View Full Version : Newbie Help Hobbycnc Plans

10-28-2004, 03:49 PM
Has anyone Built one out of HobbyCNC plans? If so Tell me where in the heck you found all the lumber that it askes for...1/8 birch, 3/8 birch.. Hard to come by lumber here In Tennessee. Can I use different size of lumber but stay with the quality? Also I was going to use 1/4 x 20 thread rod for the leadscrews and cutting board plastic for the nuts. If someone has a CNC built to the specs of HobbyCNCs plans email me some pics or post them here. Last but not least what is a good driver board that can be built or bought complete. I am not looking for superfast speed. Heck I want to cut fanfold foam, Balsa and lite ply. Man please reply.

10-28-2004, 04:14 PM
Steve, I've not built this machine, but if you are talking about birch plywood
there are lots of sources on the internet.
Here's one

The same guy who sells the plans, sells a driver kit. Or use a Xylotex


If you are really talking Birch lumber, then I would think that you could substitute almost any good hardwood lumber.

10-28-2004, 04:35 PM
Here is my machine inspired from hobbycnc made from shop grade birch.


10-28-2004, 04:45 PM
I'd assume that "birch" plywood implies "baltic birch" plywood which is a vague term for high quality plywood. True baltic birch plywood would come from Russia (as the name implies) but has a standard size of 5x5 feet instead of our traditional 4x8 size.

Like buscht's link above notes, you're just looking for a "cabinet grade" or "AA" or "AB" plywood; inspect the plywood because the best plywood will consist of more-than-the-usual-quantity of layers of veneer and have no or very few voids in a cut edge.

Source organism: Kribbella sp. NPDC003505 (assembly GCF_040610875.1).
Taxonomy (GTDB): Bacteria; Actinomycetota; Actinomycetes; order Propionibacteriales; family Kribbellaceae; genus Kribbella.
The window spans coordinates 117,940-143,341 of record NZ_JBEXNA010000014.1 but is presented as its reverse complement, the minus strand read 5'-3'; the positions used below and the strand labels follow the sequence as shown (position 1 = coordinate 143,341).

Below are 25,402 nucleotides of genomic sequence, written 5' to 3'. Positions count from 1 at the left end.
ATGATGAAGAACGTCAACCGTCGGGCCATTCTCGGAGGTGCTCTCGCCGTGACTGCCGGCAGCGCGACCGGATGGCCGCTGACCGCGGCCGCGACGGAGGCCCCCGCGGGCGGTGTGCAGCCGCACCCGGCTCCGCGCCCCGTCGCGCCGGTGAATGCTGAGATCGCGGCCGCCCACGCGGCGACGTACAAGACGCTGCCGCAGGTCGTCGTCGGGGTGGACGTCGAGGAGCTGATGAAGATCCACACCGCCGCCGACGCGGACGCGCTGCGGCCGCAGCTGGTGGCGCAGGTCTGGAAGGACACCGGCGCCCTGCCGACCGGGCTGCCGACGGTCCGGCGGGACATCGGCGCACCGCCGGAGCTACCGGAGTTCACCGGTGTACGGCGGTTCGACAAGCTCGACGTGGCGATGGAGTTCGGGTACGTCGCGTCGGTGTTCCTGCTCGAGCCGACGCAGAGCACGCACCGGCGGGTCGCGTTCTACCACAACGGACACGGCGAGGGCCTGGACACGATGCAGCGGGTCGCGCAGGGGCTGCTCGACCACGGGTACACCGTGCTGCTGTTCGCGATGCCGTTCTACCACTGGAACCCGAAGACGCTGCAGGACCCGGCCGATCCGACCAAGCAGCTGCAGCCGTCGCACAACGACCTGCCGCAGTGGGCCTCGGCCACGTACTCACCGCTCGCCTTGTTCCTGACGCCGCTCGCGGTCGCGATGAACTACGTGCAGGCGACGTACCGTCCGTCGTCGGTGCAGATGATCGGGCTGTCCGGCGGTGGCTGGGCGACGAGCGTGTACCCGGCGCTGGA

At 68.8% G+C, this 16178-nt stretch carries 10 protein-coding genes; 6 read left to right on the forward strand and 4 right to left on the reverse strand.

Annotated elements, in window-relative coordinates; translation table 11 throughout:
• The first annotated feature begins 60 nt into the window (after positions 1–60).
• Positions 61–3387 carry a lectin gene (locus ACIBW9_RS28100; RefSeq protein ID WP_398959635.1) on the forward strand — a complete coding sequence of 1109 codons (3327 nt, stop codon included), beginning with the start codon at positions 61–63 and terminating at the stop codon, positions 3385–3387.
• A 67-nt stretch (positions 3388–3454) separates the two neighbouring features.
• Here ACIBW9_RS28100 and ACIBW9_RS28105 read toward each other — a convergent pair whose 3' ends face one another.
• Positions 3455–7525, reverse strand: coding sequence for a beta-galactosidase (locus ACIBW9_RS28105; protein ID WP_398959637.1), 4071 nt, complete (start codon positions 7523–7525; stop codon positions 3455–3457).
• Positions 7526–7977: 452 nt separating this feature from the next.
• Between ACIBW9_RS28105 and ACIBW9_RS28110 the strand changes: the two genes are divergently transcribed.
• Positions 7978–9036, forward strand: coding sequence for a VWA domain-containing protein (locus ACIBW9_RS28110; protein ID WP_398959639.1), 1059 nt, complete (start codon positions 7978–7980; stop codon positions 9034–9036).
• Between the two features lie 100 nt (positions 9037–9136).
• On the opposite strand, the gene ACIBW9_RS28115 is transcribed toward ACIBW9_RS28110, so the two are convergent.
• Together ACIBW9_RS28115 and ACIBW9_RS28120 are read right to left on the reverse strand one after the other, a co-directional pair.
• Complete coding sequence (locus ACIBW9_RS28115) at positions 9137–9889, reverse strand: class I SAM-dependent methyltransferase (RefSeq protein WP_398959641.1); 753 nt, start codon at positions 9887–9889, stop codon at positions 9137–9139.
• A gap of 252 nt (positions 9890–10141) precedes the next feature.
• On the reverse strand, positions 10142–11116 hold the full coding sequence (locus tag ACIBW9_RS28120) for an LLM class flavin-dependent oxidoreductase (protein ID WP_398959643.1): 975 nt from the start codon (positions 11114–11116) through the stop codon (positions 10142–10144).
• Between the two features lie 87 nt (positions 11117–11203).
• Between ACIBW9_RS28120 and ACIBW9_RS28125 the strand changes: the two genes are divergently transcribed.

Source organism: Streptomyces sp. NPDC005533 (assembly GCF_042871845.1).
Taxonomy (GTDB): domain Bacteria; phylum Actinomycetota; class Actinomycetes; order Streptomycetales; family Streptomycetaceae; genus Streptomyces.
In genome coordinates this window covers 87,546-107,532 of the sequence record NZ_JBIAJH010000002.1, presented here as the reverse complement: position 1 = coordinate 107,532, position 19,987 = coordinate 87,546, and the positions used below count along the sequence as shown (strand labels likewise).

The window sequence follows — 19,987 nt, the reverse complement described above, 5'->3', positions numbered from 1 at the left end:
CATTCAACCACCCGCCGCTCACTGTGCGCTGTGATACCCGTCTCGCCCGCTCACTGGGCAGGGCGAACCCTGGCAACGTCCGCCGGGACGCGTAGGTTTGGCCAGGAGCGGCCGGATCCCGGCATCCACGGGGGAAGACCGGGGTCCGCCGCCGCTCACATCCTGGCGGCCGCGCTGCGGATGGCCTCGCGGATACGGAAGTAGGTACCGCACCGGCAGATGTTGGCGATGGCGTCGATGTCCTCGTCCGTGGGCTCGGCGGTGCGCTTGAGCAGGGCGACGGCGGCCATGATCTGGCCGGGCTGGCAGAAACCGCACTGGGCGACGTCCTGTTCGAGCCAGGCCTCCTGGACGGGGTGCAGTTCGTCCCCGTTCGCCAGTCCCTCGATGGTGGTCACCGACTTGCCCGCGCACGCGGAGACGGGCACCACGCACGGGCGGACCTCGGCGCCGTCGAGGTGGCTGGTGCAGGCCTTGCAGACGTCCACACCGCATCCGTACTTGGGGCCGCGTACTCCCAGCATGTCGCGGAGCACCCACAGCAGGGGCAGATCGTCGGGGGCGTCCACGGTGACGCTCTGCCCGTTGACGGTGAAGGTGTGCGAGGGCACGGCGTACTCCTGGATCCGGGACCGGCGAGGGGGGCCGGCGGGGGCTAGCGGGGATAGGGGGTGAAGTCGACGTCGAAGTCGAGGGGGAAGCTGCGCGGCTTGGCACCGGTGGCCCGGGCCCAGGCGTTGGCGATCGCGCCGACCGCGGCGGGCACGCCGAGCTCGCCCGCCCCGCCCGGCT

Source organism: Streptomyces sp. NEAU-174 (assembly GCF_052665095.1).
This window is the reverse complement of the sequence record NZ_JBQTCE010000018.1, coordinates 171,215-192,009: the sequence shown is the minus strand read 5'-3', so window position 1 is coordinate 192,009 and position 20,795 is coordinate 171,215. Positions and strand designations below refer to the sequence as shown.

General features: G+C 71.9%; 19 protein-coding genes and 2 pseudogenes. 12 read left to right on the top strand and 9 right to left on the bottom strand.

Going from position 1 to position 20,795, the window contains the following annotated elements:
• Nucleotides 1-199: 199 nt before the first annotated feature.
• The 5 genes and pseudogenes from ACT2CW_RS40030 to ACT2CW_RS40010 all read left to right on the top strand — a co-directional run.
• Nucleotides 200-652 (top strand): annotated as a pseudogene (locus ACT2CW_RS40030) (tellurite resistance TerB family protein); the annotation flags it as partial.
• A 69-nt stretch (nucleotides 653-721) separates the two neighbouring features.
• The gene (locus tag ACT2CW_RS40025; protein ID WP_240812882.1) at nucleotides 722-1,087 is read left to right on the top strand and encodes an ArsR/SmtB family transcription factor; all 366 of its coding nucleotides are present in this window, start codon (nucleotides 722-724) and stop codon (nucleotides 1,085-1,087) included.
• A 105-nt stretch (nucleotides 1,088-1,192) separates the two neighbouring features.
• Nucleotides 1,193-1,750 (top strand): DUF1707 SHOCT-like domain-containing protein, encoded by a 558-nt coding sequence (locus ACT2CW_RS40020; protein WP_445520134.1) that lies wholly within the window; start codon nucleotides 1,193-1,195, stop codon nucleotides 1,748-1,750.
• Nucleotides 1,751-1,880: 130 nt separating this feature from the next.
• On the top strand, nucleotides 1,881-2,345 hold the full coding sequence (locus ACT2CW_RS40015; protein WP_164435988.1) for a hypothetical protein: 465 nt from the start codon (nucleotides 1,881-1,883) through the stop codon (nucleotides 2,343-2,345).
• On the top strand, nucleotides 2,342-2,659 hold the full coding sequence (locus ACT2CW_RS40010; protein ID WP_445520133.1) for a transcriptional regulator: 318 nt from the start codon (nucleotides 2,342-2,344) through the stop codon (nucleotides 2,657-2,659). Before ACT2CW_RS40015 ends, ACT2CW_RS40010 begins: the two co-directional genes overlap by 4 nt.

Just because it's interesting and I like to hear myself talk, plywood is graded based on the quality of the wood used on the face and interior layers, and whether or not it is rated for outdoor use. For example, "AB" plywood would have a face unblemished by knots or voids ("A" grade) and interior layers with only a few knots or voids ("B" grade). So while they might appear the same, "AA" would be better than "AB" or "AC" etc., etc. The "X" refers to the glues used in the plywood and if they can handle outdoor use. So "ACX" plywood would be acceptable for outdoor use, but really, pretty much all modern plywood uses glues acceptable for outdoor use.

10-28-2004, 05:07 PM
Great, This is a start. I am gonna try to use a good grade of ply and maby use a smaller or larger size. ( which is ever is avail ). Ok about the threadrod. Is it ok to use this and not the standerd leadscrew. I have lots of 1/4 x 20 and cutting board plastic for backlash nuts. So what do ya think?

10-28-2004, 09:06 PM
Got the Lumber that I needed from a local mom and pop hardware store. Wouldnt believe that they had the Lumber I needed!! :banana: Now I am ready to Cut and hopefully have 10 fingers when I am done. Ill post pics later. Any advise would be great. I still am a newbie :) Need all the help I can get.

10-28-2004, 09:06 PM
http://www.sloanswoodshop.com/plywoods.htm It's in Tennessee if that helps any. Unlike Chagrin's recommendation, I wouldn't use a standard cabinet grade of plywood, even the expensive stuff. It'll tend to warp much more than the Baltic Birch, or the Finnish Birch in the link.

Plywoods rated AB or AC are softwood plywoods, with the lower grades like BC being your typical home construction type plywood, and not really a good choice. The stuff warps like crazy. I've seen AC in Home Depots, and even that doesn't stay very flat. With softwood plywood, the the 2 letters represent the face and back grades, respectively, not the face and core. See here:


Hardwood "cabinet" plywoods are rated A1, A2, B1, B2, with the letter being the good face rating and the number being the back face grade. A1 is the best face, with the best back.

I'm pretty sure the HobbyCNC plans call for Baltic Birch. If you can get it, use it.

10-28-2004, 09:12 PM
Oh well I bought all oak. Oh yea it was high Priced but I am very ready to get this CNC built. Now the cutting base is lite ply. For the most part the rest is oak and popular where calls. ( Oak is used where birch is to have been used ) Is this ok??

10-28-2004, 09:37 PM
Oak is fine any play wood will work JUST FINE.